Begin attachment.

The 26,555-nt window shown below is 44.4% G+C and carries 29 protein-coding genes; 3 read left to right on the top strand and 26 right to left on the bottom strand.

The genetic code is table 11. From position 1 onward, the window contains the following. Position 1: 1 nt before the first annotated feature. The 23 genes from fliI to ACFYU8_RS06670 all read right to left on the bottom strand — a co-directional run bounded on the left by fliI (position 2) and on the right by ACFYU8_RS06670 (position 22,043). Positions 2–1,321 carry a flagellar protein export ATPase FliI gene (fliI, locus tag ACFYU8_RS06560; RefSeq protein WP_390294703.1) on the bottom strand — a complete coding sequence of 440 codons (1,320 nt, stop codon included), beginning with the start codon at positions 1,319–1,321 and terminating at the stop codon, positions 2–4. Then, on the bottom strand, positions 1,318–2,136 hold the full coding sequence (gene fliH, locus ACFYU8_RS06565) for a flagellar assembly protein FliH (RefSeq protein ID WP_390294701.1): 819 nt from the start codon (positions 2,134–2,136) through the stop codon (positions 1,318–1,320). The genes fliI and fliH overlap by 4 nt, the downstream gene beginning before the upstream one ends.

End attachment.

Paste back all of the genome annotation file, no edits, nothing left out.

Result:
The 26,555-nt window shown below is 44.4% G+C and carries 29 protein-coding genes; 3 read left to right on the top strand and 26 right to left on the bottom strand.

The genetic code is table 11. From position 1 onward, the window contains the following. Position 1: 1 nt before the first annotated feature. The 23 genes from fliI to ACFYU8_RS06670 all read right to left on the bottom strand — a co-directional run bounded on the left by fliI (position 2) and on the right by ACFYU8_RS06670 (position 22,043). Positions 2–1,321 carry a flagellar protein export ATPase FliI gene (fliI, locus tag ACFYU8_RS06560; RefSeq protein WP_390294703.1) on the bottom strand — a complete coding sequence of 440 codons (1,320 nt, stop codon included), beginning with the start codon at positions 1,319–1,321 and terminating at the stop codon, positions 2–4. Then, on the bottom strand, positions 1,318–2,136 hold the full coding sequence (gene fliH, locus ACFYU8_RS06565) for a flagellar assembly protein FliH (RefSeq protein ID WP_390294701.1): 819 nt from the start codon (positions 2,134–2,136) through the stop codon (positions 1,318–1,320). The genes fliI and fliH overlap by 4 nt, the downstream gene beginning before the upstream one ends.